About Luke Thomas

Born in North Wales in 1993, Luke Thomas has been fluent in flavours ever since his nan taught him how to pick up a peeler and knock up a shepherd’s pie, but it was only once Luke got behind a butcher’s block at age twelve and into his first professional kitchen at thirteen, that he discovered his true calling.

Luke shadowed his culinary heroes, such as Grant Achatz’s Alinea in Chicago, and spent every spare moment behind the stoves at the prestigious Chester Grosvenor Hotel.

At 15 he won Springboard’s Future Chef, a national cooking competition against 7,500 budding young chefs. By the time Luke was 18, he was launching his first restaurant, Luke’s Dining Room, which in 2013 won the title, Berkshire and Buckinghamshire restaurant of the year. This was followed by his first book, Luke’s Cookbook, published by Penguin in 2014, a collection of classic, nostalgic British comfort foods with a modern makeover.

The book inspired the creation of a British pop up diner, Retro Feasts in London’s Mayfair, which then led to its launch as Retro Feast Dubai, with more locations on the way.

Luke has since appeared on TV shows including Great British Menu, Junior Master Chef, This Morning, Russell Howard’s Good News and Food Network’s Chopped, in the US.

Recently, Luke has been brought into the likes of Liverpool Football Club, Generator Hostels, Cafe Habana, Fast-Fine Restaurant Group as a taste maker and consultant to breathe his youth and craft into their offering.

Music is another passion, Luke has cooked for some of the biggest music stars on the planet such as Iron Maiden, Tom Jones, Bastille, and DNCE.

Alongside his new venture, Blacks, Luke is working on his next book. Luke has also recently signed a 5-year deal with The Office Group; collaborating on their Vauxhall property to provide an exciting Food and Drink offering. He was also co-founder of The Coffee Collaborative which provide 4th wave coffee to over 150 UK venues.

About Blacks Club

Blacks is the original alternative club in London. ‘The Club’ formed in 1764 by the author Dr. Samuel Jackson and his friends, the portrait painter Joshua Reynolds and the actor and play write David Garrick. They created it as the very antithesis of Whites of London, one of the most exclusive, establishment clubs in the world. Their Club was to be anti-establishment, a supper club where like minded people would meet to discuss the issues of the day, and of course enjoy fine food and wine. The first Club meeting was held in the Turks Head pub in Soho. As far as we can tell, this is the very origins of the term ‘supper club’, and what we know for sure, is that the original intent and beliefs of the founders still very much represent the spirit of Blacks today.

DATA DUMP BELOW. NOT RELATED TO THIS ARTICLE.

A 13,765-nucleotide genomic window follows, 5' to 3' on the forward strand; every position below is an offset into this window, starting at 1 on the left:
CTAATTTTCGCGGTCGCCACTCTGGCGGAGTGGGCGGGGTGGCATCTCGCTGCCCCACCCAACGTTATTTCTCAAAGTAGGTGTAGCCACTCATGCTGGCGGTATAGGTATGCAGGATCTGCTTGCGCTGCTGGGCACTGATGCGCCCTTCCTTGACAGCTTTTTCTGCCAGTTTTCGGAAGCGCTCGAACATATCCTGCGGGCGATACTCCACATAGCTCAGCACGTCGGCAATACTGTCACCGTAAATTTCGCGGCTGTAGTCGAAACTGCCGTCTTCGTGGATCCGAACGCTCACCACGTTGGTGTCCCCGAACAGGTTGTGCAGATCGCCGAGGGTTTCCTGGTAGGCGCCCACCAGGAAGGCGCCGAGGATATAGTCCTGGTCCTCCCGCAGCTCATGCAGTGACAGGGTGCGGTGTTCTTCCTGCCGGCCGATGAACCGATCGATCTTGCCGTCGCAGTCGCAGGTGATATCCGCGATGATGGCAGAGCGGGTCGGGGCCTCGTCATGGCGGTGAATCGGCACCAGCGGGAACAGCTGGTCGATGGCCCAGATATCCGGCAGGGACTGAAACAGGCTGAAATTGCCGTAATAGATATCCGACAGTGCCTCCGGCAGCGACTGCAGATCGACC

Fast forward 200 years, and that Blacks spirit was given a more public and physical persona when Tom Bantock, a famous Norfolk poacher, relaunched the club in 1992 and gave it its home of today: Blacks, 67 Dean Street, Soho, London. Fittingly this glorious Georgian townhouse has a Blacks appropriate history all of its own dating back to the

days when the Club was first formed. The house was designed in the early 18th century by John Meard Junior, the apprentice of one of the most highly acclaimed English architects in history, Sir Christopher Wren. The house has also been home to many notables including Charles Fortnum of Fortnum & Mason. Tom however took the club in to a new societal era. An era of celebrity and excess and exclusivity and a new decadence, but through it all Blacks remained Blacks at its core and adapted to the new times with aplomb.

Today, under its current owners, Luke Thomas and Roger Payne, the club history and core spirit still remain very much alive today. Interpreted of course in ways that are relevant to people and society just now. It remains discreet, but very open, accessible and forward thinking. It remains very much on the opposite side of the establishment. And it remains, very much a place where liked minded people can share their views, their ideas and of course their good times. The bar, the food, the wine, the art, the music, the style, have all taken on a new focus in keeping with the expectations and relevance of today. The original spirit, the original intent, the original values however, are still at the core of everything that they do, including that slight touch of everyday hedonism. They see themselves as mere custodians of Blacks, as no matter the owners, no matter the generation, they believe the heart of Blacks will always beat the same.

Notes To editors

If you require any information or quotes from City Harvest please contact 07703108163